Do you think that some kind of teaching or transmission automatically ensues upon realisation?

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Of course there are awakened people who are not teaching. What does awakening have to do with teaching? There are awakened photographers, awakened doctors, awakened scientists, awakened biologists, awakened musicians, awakened writers, awakened engineers, awakened poets, etc. There are quiet humble monks in the Thai forests and there are people in high level corporate jobs and there are travelers and there are stay at home mothers.

 

Many people wake up and realize they don't care in the least about awakening anymore. Like, as a topic, if you really look at it, it's pretty goddamned uninteresting, so I'm not surprised that a mind that is suddenly free of its former shackles would find something else to do than dote on its own illumination.

 

And producing an excellent pupil in no way "justifies" a master's life. A life is a life and has value on terms we don't define, and which certainly don't conform to the ideal the seeker holds of the spiritual path.

 

When people get caught up in idolatry (of the 'master') and think there's nothing to life but their path, they're way off the path, imo. Acting like a child who needs a superior to lead you through life is infantile, and imo involves a serious neglection of personal responsibility and personal strength as they pertain to the extroverted dimension of our lives.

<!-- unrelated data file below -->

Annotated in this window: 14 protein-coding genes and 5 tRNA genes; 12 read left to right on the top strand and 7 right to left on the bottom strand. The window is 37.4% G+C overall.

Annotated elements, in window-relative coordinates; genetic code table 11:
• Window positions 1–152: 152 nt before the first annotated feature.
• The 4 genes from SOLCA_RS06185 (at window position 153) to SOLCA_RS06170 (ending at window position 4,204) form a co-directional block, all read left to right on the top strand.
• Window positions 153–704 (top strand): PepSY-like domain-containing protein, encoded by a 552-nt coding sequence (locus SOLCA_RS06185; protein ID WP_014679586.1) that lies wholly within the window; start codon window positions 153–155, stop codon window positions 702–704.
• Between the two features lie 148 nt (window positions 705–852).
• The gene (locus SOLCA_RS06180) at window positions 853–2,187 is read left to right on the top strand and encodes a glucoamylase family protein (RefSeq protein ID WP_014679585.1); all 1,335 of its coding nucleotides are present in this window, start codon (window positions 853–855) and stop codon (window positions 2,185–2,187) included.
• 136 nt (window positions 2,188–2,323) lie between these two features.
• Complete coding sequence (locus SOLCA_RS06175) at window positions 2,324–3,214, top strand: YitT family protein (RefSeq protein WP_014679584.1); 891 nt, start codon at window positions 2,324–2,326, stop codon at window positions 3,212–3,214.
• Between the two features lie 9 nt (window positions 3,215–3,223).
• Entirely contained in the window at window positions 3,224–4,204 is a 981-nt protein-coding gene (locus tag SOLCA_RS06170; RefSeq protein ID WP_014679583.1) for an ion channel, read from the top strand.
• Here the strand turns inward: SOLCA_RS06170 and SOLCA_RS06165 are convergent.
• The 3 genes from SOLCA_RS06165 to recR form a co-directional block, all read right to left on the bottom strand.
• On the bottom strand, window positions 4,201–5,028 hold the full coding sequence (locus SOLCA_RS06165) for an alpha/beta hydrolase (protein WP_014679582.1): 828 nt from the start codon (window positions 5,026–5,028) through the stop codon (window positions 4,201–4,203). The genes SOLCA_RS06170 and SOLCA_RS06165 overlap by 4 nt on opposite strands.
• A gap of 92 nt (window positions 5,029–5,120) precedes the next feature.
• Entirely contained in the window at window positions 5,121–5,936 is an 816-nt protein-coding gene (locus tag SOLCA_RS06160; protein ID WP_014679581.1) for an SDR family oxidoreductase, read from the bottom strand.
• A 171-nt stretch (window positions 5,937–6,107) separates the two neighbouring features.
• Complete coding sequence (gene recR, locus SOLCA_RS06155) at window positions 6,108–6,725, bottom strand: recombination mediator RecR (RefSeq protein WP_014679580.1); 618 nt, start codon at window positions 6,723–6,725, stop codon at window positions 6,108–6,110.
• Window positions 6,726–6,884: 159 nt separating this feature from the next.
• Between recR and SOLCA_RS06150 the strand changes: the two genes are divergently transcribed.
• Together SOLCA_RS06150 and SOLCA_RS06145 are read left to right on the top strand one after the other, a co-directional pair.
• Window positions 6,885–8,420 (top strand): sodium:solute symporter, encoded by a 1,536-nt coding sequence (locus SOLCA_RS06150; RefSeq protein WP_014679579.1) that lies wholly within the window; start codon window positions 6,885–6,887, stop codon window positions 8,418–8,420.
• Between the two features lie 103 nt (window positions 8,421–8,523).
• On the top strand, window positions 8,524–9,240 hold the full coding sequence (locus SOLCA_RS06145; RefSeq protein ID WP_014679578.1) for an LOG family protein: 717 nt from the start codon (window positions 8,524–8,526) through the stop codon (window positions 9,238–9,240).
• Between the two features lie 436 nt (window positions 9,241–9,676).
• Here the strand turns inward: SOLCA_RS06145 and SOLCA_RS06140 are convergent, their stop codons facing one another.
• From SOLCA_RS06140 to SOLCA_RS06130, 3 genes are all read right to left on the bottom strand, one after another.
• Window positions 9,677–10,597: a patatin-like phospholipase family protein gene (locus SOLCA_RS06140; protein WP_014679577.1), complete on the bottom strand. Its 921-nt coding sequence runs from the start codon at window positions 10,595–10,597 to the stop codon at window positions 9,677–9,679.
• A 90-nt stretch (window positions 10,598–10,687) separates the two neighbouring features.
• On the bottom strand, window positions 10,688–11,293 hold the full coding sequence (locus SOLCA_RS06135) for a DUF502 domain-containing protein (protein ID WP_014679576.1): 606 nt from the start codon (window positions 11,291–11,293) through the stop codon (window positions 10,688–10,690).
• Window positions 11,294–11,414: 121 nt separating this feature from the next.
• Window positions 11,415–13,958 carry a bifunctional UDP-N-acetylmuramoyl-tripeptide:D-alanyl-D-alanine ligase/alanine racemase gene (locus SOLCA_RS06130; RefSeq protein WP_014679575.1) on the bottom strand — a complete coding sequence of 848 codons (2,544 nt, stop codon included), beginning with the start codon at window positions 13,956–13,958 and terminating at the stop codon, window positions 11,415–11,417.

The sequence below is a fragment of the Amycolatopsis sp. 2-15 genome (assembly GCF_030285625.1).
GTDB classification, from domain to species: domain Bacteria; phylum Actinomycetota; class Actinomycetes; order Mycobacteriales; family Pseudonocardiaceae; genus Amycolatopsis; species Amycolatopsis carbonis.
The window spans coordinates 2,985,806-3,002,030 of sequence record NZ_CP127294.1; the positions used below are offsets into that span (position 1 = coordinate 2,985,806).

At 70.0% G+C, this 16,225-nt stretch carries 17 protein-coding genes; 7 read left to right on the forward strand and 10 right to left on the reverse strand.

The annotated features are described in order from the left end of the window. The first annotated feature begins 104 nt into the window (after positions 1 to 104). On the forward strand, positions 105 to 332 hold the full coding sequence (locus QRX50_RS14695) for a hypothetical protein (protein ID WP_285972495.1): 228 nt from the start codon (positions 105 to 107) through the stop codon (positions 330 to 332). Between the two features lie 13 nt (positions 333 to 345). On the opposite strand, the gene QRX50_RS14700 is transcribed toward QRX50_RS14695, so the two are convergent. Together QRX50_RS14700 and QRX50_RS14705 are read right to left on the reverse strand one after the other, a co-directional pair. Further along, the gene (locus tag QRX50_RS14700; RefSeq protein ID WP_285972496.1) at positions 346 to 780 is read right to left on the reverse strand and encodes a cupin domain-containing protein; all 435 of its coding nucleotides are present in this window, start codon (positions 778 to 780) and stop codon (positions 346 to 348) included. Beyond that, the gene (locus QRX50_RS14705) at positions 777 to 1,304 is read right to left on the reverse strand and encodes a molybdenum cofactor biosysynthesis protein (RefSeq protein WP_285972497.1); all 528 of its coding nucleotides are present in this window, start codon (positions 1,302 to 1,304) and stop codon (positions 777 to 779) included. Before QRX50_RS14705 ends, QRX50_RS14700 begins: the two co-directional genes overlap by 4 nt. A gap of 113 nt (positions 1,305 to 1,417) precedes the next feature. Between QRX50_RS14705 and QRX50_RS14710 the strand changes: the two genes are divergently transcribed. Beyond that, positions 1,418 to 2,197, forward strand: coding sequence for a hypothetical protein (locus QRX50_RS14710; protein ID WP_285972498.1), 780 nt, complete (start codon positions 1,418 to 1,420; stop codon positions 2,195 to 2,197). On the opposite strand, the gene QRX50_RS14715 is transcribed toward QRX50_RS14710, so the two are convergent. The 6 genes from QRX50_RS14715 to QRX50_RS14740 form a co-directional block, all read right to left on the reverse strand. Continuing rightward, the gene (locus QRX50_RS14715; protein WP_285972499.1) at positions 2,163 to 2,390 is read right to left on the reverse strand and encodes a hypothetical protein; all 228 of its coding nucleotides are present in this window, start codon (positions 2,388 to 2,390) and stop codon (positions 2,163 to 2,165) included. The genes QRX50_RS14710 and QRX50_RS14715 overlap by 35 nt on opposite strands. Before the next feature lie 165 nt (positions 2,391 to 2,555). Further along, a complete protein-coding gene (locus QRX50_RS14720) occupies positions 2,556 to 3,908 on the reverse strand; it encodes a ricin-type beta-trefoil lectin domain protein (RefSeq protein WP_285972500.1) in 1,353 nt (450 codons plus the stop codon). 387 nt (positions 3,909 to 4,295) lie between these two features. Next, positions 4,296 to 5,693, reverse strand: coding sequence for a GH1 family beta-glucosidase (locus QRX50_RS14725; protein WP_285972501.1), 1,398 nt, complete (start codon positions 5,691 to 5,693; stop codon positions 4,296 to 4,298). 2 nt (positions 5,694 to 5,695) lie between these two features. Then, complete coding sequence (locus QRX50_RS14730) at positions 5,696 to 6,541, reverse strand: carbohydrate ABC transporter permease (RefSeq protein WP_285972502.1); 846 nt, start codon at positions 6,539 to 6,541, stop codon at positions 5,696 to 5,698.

I have respect for masters, but never idolatry, and I never think of them as higher than or lower than anyone else. Inferiority complex/superiority complex will always look for hierarchies of value among people. Holism sees infinite interconnection and endlessly functional utility to all organisms, big and small. Nothing greater or lesser than anything else. A perfect blend of order and chaos.

 

I met this dude at an ashram, he was a lawyer, cursed like a fucking sailor, but every time he opened his mouth (which was basically always) everyone would shut up and listen, because the man was totally batshit awake and it was obvious as soon as he started talking.

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I never meet people like your lawyer. Maybe I should hang out in ashrams more.

Edited by Nikolai1

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So say you're a maths teacher at high school. Your students all know the basic arithmetic that we use in everyday life already. You're now teaching them the higher stuff: algebra, geometry, calculus. This is the stuff that is needed in specific careers like computer science, statistics, aeronautics.

 

So you, the teacher are teaching them in the hope that they do what you are NOT doing. You wish them to apply it outside of the classroom in the world of science and technology.

 

How does it go with the spiritual teacher? Is the person who spends all their time teaching the highest example? Or are there higher practitioners who are the one time pupils and the justification for the teacher' s life spent in teaching?

 

There are many approaches to spiritual teaching, but we might say that ultimately they all lead to a realization of oneness. So in comparison to a teacher of science, who's students may go on to contribute in highly refined specialized niches, a teacher of spiritual oneness may lead students to dissolve any attachment to specialized niches.